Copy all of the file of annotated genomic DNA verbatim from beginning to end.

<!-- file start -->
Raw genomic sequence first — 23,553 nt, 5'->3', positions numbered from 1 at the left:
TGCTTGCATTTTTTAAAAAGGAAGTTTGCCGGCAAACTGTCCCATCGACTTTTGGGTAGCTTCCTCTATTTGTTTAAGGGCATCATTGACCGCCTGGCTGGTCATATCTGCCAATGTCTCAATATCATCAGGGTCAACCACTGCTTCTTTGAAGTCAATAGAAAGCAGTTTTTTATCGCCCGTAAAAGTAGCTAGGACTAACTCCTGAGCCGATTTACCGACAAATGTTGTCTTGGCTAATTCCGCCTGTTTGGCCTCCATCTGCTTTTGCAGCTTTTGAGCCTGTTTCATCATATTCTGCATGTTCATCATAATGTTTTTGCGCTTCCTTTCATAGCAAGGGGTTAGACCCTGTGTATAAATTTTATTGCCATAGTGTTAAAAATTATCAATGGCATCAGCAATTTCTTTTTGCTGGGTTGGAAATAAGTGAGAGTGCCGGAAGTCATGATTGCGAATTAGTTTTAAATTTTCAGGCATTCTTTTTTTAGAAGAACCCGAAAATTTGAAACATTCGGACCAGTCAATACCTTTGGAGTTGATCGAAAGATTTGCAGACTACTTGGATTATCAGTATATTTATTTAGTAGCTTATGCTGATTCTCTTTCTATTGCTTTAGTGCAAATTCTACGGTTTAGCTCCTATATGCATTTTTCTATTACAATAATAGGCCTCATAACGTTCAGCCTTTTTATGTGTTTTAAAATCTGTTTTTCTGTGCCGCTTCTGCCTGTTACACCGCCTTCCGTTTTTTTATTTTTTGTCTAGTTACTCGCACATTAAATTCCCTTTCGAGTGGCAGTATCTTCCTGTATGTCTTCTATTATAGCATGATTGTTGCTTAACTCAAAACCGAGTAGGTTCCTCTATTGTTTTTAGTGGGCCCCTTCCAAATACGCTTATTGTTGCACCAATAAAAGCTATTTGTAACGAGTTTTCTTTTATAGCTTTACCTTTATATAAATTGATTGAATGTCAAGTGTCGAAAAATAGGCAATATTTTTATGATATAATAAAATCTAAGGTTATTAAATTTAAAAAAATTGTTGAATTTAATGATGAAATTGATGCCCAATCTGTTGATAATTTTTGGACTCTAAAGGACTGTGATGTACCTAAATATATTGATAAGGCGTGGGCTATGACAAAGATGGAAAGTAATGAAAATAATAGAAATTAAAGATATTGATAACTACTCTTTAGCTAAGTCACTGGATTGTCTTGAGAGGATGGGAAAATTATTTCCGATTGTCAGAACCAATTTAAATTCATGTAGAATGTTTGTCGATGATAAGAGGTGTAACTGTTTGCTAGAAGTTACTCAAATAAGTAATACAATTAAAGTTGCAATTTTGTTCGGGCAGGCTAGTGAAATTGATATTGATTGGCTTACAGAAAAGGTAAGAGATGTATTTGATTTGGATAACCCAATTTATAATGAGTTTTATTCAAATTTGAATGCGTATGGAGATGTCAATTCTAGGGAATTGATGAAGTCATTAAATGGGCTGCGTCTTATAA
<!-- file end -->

Raw genomic sequence first — 23,553 nt, 5'->3', positions numbered from 1 at the left:
TGCTTGCATTTTTTAAAAAGGAAGTTTGCCGGCAAACTGTCCCATCGACTTTTGGGTAGCTTCCTCTATTTGTTTAAGGGCATCATTGACCGCCTGGCTGGTCATATCTGCCAATGTCTCAATATCATCAGGGTCAACCACTGCTTCTTTGAAGTCAATAGAAAGCAGTTTTTTATCGCCCGTAAAAGTAGCTAGGACTAACTCCTGAGCCGATTTACCGACAAATGTTGTCTTGGCTAATTCCGCCTGTTTGGCCTCCATCTGCTTTTGCAGCTTTTGAGCCTGTTTCATCATATTCTGCATGTTCATCATAATGTTTTTGCGCTTCCTTTCATAGCAAGGGGTTAGACCCTGTGTATAAATTTTATTGCCATAGTGTTAAAAATTATCAATGGCATCAGCAATTTCTTTTTGCTGGGTTGGAAATAAGTGAGAGTGCCGGAAGTCATGATTGCGAATTAGTTTTAAATTTTCAGGCATTCTTTTTTTAGAAGAACCCGAAAATTTGAAACATTCGGACCAGTCAATACCTTTGGAGTTGATCGAAAGATTTGCAGACTACTTGGATTATCAGTATATTTATTTAGTAGCTTATGCTGATTCTCTTTCTATTGCTTTAGTGCAAATTCTACGGTTTAGCTCCTATATGCATTTTTCTATTACAATAATAGGCCTCATAACGTTCAGCCTTTTTATGTGTTTTAAAATCTGTTTTTCTGTGCCGCTTCTGCCTGTTACACCGCCTTCCGTTTTTTTATTTTTTGTCTAGTTACTCGCACATTAAATTCCCTTTCGAGTGGCAGTATCTTCCTGTATGTCTTCTATTATAGCATGATTGTTGCTTAACTCAAAACCGAGTAGGTTCCTCTATTGTTTTTAGTGGGCCCCTTCCAAATACGCTTATTGTTGCACCAATAAAAGCTATTTGTAACGAGTTTTCTTTTATAGCTTTACCTTTATATAAATTGATTGAATGTCAAGTGTCGAAAAATAGGCAATATTTTTATGATATAATAAAATCTAAGGTTATTAAATTTAAAAAAATTGTTGAATTTAATGATGAAATTGATGCCCAATCTGTTGATAATTTTTGGACTCTAAAGGACTGTGATGTACCTAAATATATTGATAAGGCGTGGGCTATGACAAAGATGGAAAGTAATGAAAATAATAGAAATTAAAGATATTGATAACTACTCTTTAGCTAAGTCACTGGATTGTCTTGAGAGGATGGGAAAATTATTTCCGATTGTCAGAACCAATTTAAATTCATGTAGAATGTTTGTCGATGATAAGAGGTGTAACTGTTTGCTAGAAGTTACTCAAATAAGTAATACAATTAAAGTTGCAATTTTGTTCGGGCAGGCTAGTGAAATTGATATTGATTGGCTTACAGAAAAGGTAAGAGATGTATTTGATTTGGATAACCCAATTTATAATGAGTTTTATTCAAATTTGAATGCGTATGGAGATGTCAATTCTAGGGAATTGATGAAGTCATTAAATGGGCTGCGTCTTATAA